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When Mario Cipollini retired it was a safe bet he would not just put his feet up in a Tuscan villa and add a few pounds to his gut. The team car, cheap hotels and life on the World Tour circus didn’t seem quite right for ‘Super Mario’ either. Instead, he partnered with some very successful people and put his energy, reputation – and considerable charisma – into a new bike brand named Cipollini. Obviously.
PELOTON / Images: IDEEUROPEE
The brand launched in earnest in 2010 with the RB1K, heralded as the bike Cipo wishes he could have raced during his career. It was a no-holds barred race bike, made almost entirely in Italy (with a brief trip to Bosnia), and made in an incredibly expensive and time consuming way – a literal full monocoque. Unlike most ‘monocoque’ bikes that are made in two or three monocoque sections, then glued and over-wrapped together, the RBK1 is laid-up in a single mold, rear drop out to head tube.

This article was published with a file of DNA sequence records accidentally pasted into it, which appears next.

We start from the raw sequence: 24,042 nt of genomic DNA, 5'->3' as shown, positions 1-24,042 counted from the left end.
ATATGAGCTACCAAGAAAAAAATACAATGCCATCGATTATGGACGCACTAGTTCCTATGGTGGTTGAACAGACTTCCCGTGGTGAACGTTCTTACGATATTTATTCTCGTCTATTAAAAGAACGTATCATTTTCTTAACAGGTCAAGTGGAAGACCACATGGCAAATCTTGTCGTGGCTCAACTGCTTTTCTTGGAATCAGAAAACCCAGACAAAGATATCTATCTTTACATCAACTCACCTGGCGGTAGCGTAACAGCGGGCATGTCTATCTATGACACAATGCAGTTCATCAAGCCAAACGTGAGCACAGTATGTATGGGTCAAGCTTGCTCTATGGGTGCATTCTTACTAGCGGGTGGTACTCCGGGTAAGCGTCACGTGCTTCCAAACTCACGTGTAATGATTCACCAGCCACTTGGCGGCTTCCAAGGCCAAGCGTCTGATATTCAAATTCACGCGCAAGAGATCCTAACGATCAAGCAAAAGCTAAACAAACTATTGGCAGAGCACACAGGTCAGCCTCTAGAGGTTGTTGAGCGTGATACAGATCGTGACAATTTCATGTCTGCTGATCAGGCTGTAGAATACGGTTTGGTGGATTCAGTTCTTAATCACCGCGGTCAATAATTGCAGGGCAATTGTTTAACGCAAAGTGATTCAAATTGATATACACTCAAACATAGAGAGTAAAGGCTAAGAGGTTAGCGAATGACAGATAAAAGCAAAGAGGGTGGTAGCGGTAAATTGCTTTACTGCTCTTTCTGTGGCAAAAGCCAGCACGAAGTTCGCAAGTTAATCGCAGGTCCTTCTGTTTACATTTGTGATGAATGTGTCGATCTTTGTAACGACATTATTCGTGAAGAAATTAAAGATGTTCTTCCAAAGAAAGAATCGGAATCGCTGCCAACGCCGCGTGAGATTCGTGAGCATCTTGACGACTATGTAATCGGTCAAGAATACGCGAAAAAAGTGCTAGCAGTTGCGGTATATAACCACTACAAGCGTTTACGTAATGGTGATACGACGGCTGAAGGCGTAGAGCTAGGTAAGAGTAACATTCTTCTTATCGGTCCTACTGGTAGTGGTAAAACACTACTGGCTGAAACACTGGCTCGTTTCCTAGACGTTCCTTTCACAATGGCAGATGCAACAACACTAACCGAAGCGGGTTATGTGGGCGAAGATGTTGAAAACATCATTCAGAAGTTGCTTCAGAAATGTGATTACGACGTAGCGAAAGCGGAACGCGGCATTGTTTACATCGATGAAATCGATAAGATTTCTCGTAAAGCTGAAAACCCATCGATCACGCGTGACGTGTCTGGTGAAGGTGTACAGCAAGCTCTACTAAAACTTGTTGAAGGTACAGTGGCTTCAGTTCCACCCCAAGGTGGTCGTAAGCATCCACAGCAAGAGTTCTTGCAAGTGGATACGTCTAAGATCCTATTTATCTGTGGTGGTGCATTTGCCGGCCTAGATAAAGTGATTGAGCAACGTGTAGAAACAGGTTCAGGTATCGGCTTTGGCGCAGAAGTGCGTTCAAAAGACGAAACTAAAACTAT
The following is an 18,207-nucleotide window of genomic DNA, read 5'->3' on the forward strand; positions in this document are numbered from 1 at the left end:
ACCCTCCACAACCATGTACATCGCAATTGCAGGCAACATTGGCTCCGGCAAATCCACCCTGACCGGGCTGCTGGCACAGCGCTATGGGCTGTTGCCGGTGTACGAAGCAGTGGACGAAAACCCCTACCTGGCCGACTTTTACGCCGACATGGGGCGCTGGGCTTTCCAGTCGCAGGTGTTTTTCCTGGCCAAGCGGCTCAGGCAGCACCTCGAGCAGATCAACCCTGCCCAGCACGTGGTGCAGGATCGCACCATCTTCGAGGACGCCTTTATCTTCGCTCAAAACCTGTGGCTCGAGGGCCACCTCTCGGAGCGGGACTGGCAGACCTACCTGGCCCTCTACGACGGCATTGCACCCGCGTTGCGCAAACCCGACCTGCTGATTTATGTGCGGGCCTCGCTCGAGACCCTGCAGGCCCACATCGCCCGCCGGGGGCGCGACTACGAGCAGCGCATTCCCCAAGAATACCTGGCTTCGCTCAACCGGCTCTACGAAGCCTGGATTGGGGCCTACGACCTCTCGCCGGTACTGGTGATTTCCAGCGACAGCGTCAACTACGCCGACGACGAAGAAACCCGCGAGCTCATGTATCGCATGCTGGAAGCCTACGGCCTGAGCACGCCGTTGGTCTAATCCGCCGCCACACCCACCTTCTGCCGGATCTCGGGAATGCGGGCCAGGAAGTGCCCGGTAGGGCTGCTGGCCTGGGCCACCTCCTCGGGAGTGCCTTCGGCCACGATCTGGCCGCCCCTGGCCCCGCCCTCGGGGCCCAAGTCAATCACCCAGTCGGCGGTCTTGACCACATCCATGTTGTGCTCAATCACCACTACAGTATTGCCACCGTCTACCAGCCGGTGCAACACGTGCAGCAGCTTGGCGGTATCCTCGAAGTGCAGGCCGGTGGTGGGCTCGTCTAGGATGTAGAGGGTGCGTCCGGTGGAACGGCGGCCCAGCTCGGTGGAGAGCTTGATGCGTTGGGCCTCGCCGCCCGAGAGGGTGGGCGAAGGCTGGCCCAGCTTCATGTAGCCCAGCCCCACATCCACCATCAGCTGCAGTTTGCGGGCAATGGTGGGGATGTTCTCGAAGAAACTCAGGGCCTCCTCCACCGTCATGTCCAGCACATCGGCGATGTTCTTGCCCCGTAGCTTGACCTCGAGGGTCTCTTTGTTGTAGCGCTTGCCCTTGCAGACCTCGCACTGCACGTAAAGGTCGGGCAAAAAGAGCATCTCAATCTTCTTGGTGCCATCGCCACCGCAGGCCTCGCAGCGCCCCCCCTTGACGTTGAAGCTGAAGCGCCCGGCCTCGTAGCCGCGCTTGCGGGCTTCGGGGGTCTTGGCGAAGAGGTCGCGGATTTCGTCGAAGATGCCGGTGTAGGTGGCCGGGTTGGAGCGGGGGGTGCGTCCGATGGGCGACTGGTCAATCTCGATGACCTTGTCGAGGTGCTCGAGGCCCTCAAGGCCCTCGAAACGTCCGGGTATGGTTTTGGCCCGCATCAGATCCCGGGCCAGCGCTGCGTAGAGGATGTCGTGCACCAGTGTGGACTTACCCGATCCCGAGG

Seven years later, after launching the Bond, the NK1K, the Nuke TT and various other bikes, Cipollini is turning once again to the bike that defined the brand and set the stage for all that would follow it – the RBK1.
On Sunday, at the Alé La Merckx Gran Fondo in Verona, Mario Cipollini pulled up with the usual drama and showmanship wearing a gray skin suit, biceps bulging, with ‘The One’ written across it. Moments later he unveiled the new RB1K, and just seconds later the ride started and the bike whisked away. It was just a tease, with the actual launch expected later this year, but the few minutes we got to see the bike on the start line gave us an idea of what to expect.
It has the same fluid and robust lines as the brash original, yet just slightly more refined. The seat mast is gone in favor of a more traditional post set up, but it’s clearly a Cipollini specific aero post, no 27.2mm diameter here. We also see direct mount brakes instead of the standard mounts of the original as well as cleaned up cable routing. At first glance, the bike’s geometry seems just as low and aggressive as its predecessor, implying it is still going to be considered Cipollini’s no-holds barred racer.
The bike was built with the latest Dura-Ace Di2 – we would have expected Campagnolo from Cipo – and Lightweight Meilenstein wheels. The bike’s paint was a rich chrome with incredible depth and substance, something we hope to see as an option when the bike is officially released. Stay tuned for more details when the new Cipollini RB1K officially launches in September.